Susan Crawford likes to hold out Europe – a sort of contiguous, happy whole – as the model for how to wire more of America with broadband (the U.S. is already at 95%, but I digress).
But I love this. Though the NY Times Opinion / Editorial staff seems to love Ms. Crawford and her confiscatory point of view, the reporter who covers the EU telecom beat (Kevin O’Brien) tells a different story about Europe – one that seems decidedly less dreamy than Ms. Crawford tells it.
Here are a couple of excerpts; the first from In Europe, a Push for Higher Phone Fees:
…[To] encourage more investment in high-speed broadband networks, regulators are considering helping the biggest operators increase a main source of income: the rent they receive from rivals that lease their landline grids…
…The priority is to create a stable environment for investing in broadband networks, which has been lagging amid the economic downturn. The slowdown is threatening the European Commission’s goal of building a high-speed broadband infrastructure by 2020.
Only 2 percent of the households in the European Union have access to broadband download speeds of 100 megabits per second or greater. In the United States, by comparison, at least 50 million homes, or nearly half, are connected to networks with speeds of at least 100 megabits per second. By 2020, the commission’s goal is for half of E.U. households to have access to this service. Meanwhile, only half of E.U. households have service at 30 megabits per second. By 2020, the commission wants all E.U. households to have this as an option… (Emphasis added)
And this today from A New Chance to Organize Europe’s Telecommunications Industry:
Imagine that the U.S. market for telecommunications was carved up by 200 operators owned by 45 rival companies, each able to sell phone and broadband Internet service only in individual states or, at best, small regions…
…That, with a few exceptions, is the status quo in the European Union, a trading bloc of 500 million consumers and 27 countries whose fragmented legal systems and competing national agendas have largely thwarted a single Continental market in telecommunications…
…E.U. policy tinkering alone may not be enough to untangle the national barriers to a single telecommunications market and create conditions for regional, head-to-head competition among big operators.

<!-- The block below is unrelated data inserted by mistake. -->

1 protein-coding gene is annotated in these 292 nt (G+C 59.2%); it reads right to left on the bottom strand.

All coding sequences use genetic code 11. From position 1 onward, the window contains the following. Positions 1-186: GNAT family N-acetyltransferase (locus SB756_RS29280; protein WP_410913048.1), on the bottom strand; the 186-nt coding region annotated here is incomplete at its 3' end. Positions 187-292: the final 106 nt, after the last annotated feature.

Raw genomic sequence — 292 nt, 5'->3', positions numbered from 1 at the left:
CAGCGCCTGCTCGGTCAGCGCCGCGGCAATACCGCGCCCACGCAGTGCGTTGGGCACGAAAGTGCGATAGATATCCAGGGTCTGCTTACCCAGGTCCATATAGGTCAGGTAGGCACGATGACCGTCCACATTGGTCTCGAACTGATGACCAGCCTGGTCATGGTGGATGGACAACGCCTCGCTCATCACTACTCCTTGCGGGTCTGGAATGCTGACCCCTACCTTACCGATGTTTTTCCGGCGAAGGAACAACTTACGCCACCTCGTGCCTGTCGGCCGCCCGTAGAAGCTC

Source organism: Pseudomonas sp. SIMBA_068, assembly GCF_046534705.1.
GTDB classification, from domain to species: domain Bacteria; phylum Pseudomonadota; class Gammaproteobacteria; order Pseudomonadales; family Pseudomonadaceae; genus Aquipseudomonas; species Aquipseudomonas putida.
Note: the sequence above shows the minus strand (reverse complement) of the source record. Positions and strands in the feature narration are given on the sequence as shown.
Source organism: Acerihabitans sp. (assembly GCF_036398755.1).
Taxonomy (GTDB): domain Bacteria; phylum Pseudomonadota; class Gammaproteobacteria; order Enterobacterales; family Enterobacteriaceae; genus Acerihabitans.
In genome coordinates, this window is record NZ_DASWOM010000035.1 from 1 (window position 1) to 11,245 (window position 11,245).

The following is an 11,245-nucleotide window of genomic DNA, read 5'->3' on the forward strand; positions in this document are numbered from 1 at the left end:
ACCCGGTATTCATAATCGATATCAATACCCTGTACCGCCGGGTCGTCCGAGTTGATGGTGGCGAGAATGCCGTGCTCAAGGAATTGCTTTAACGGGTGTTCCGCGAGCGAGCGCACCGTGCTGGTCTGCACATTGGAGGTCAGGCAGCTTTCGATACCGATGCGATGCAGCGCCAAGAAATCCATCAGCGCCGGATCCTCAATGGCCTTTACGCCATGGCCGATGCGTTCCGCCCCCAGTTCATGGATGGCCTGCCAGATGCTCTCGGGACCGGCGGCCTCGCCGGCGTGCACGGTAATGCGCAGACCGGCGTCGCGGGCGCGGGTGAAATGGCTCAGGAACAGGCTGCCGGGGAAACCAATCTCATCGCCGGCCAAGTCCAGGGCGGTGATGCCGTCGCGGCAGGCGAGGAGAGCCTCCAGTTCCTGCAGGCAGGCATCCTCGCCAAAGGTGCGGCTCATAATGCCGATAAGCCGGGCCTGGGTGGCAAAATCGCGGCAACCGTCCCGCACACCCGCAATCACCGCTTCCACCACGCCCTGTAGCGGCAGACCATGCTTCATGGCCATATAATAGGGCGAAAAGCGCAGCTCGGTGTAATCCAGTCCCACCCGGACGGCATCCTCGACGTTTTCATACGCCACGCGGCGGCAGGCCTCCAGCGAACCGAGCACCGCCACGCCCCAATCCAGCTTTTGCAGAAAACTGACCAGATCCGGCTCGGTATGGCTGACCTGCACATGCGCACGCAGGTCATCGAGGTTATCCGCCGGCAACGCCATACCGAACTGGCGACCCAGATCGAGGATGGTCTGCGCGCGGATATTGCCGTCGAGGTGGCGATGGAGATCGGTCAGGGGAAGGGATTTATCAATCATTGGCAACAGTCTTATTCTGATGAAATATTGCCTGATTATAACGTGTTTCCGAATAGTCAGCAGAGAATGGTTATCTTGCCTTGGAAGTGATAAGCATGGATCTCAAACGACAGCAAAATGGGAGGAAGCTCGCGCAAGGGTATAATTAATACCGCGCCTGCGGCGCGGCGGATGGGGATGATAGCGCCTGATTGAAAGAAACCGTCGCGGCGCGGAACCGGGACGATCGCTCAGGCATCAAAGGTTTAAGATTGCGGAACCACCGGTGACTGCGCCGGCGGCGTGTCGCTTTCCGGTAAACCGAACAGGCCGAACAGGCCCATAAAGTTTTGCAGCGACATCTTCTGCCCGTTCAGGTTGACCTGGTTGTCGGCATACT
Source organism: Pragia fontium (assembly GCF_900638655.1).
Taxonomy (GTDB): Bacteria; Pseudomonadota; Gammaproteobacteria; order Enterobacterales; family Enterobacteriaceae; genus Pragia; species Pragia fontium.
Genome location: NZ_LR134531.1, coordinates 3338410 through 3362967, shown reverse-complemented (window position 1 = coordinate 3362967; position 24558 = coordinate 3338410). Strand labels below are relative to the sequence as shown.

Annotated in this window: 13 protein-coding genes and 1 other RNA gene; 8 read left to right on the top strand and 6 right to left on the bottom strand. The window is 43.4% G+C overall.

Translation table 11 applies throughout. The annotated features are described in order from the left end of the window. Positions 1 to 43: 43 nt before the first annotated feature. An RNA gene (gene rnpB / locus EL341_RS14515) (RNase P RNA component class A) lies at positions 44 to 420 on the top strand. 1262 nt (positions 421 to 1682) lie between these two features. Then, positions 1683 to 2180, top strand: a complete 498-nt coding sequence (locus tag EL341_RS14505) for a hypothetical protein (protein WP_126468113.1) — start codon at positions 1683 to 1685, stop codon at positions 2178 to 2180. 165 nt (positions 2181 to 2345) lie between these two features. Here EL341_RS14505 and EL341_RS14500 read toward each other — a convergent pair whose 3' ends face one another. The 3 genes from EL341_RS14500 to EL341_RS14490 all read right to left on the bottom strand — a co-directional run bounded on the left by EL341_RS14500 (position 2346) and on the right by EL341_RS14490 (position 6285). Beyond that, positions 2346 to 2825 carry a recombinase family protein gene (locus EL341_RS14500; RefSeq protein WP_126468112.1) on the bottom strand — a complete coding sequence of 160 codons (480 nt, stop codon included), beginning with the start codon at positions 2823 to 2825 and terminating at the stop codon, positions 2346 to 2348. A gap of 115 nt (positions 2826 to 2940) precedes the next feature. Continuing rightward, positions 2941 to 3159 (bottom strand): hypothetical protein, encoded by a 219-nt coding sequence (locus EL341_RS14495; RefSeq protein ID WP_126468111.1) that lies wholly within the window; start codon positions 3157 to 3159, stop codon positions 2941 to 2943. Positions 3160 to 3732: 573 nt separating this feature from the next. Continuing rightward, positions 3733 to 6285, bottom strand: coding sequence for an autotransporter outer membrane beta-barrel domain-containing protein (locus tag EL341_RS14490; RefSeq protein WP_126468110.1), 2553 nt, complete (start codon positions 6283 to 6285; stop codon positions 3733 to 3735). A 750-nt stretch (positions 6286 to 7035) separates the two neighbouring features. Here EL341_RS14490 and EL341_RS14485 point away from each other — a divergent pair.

Wow. No Pan-European head-to-head competition? How could that be good for consumers? Seems Susan’s Europe is a balkanized mess of a marketplace. I mean, where’s the speedy, competitive and ubiquitous broadband? And, which of the 27 different versions of Europe is she referring to when talks about how great “Europe” is?
Good lord, it never ceases to amaze how she can take a couple high-achievers from the EU 27, call them “Europe” and then compare them to the U.S., getting away with statistical homicide – that European “apple” committing fruitricide over a geographically immense and diverse, yet truly single U.S. orange.
You know I say this a lot, but we’ve got it pretty good all across our 50 states. Yes, the FCC did all right when it decided that Internet service was to be regulated at the national level instead of the state level, like POTS. And, it went one-better in deciding to avoid heavy-handed phone regulation which would have thwarted – not grown – the spread of facilities-based Internet services. Even with Net Neutrality in place (which opens the door to restrictive phone regulation for the Internet), 15 years of largely unabated private investment has allowed Internet access to reach 95% of America. In over 85% of the U.S. we have at least two wireline, facilities-based providers of broadband. And, there are at least four “national” facilities-based wireless carriers for consumers to choose from. Moreover, there are numerous ways to access the Internet via broadband facilities, such as DSL, 3G, 4G, cable, cable-fiber hybrid, FiOS, broadband over powerline, WISPs, wi-fi and satellite.
U.S. broadband competition abounds. As long as we can keep regulation to a minimum – where policy promotes rather than deters private investment in facilities – this sustainable, facilities-based progress will grow.
Europe might be a nice place to visit, but I wouldn’t want to broadband (verb) there. Contrary to what tech Eeyore, Suan Crawford, might think, it is not a model to emulate for pro-consumer, facilities-based broadband growth.